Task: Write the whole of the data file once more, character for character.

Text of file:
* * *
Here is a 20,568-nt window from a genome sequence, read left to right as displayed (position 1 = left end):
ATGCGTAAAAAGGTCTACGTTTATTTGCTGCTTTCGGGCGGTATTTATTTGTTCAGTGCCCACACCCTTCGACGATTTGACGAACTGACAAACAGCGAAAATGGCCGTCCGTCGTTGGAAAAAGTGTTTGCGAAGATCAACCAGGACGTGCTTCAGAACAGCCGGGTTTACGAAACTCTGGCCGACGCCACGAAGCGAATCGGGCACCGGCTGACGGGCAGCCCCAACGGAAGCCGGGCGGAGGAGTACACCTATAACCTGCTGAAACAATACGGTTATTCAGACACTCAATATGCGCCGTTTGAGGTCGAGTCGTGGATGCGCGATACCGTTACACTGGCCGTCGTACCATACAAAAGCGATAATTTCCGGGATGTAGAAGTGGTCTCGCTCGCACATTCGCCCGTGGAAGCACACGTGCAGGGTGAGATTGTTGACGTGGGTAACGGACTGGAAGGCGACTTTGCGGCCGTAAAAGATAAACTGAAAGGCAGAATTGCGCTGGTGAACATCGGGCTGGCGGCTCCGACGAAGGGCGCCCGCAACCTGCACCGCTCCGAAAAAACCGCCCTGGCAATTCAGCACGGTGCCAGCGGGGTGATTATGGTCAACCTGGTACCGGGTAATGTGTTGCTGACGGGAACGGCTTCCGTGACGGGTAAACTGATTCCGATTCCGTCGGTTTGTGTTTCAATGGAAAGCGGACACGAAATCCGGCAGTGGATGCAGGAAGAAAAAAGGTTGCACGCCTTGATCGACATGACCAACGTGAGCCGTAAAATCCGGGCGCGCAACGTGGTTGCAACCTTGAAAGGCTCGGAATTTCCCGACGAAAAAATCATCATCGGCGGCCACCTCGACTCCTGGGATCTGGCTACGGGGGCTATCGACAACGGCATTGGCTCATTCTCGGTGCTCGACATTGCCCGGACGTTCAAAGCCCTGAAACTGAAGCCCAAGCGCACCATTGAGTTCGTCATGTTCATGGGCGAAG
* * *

Here is a 20,568-nt window from a genome sequence, read left to right as displayed (position 1 = left end):
ATGCGTAAAAAGGTCTACGTTTATTTGCTGCTTTCGGGCGGTATTTATTTGTTCAGTGCCCACACCCTTCGACGATTTGACGAACTGACAAACAGCGAAAATGGCCGTCCGTCGTTGGAAAAAGTGTTTGCGAAGATCAACCAGGACGTGCTTCAGAACAGCCGGGTTTACGAAACTCTGGCCGACGCCACGAAGCGAATCGGGCACCGGCTGACGGGCAGCCCCAACGGAAGCCGGGCGGAGGAGTACACCTATAACCTGCTGAAACAATACGGTTATTCAGACACTCAATATGCGCCGTTTGAGGTCGAGTCGTGGATGCGCGATACCGTTACACTGGCCGTCGTACCATACAAAAGCGATAATTTCCGGGATGTAGAAGTGGTCTCGCTCGCACATTCGCCCGTGGAAGCACACGTGCAGGGTGAGATTGTTGACGTGGGTAACGGACTGGAAGGCGACTTTGCGGCCGTAAAAGATAAACTGAAAGGCAGAATTGCGCTGGTGAACATCGGGCTGGCGGCTCCGACGAAGGGCGCCCGCAACCTGCACCGCTCCGAAAAAACCGCCCTGGCAATTCAGCACGGTGCCAGCGGGGTGATTATGGTCAACCTGGTACCGGGTAATGTGTTGCTGACGGGAACGGCTTCCGTGACGGGTAAACTGATTCCGATTCCGTCGGTTTGTGTTTCAATGGAAAGCGGACACGAAATCCGGCAGTGGATGCAGGAAGAAAAAAGGTTGCACGCCTTGATCGACATGACCAACGTGAGCCGTAAAATCCGGGCGCGCAACGTGGTTGCAACCTTGAAAGGCTCGGAATTTCCCGACGAAAAAATCATCATCGGCGGCCACCTCGACTCCTGGGATCTGGCTACGGGGGCTATCGACAACGGCATTGGCTCATTCTCGGTGCTCGACATTGCCCGGACGTTCAAAGCCCTGAAACTGAAGCCCAAGCGCACCATTGAGTTCGTCATGTTCATGGGCGAAG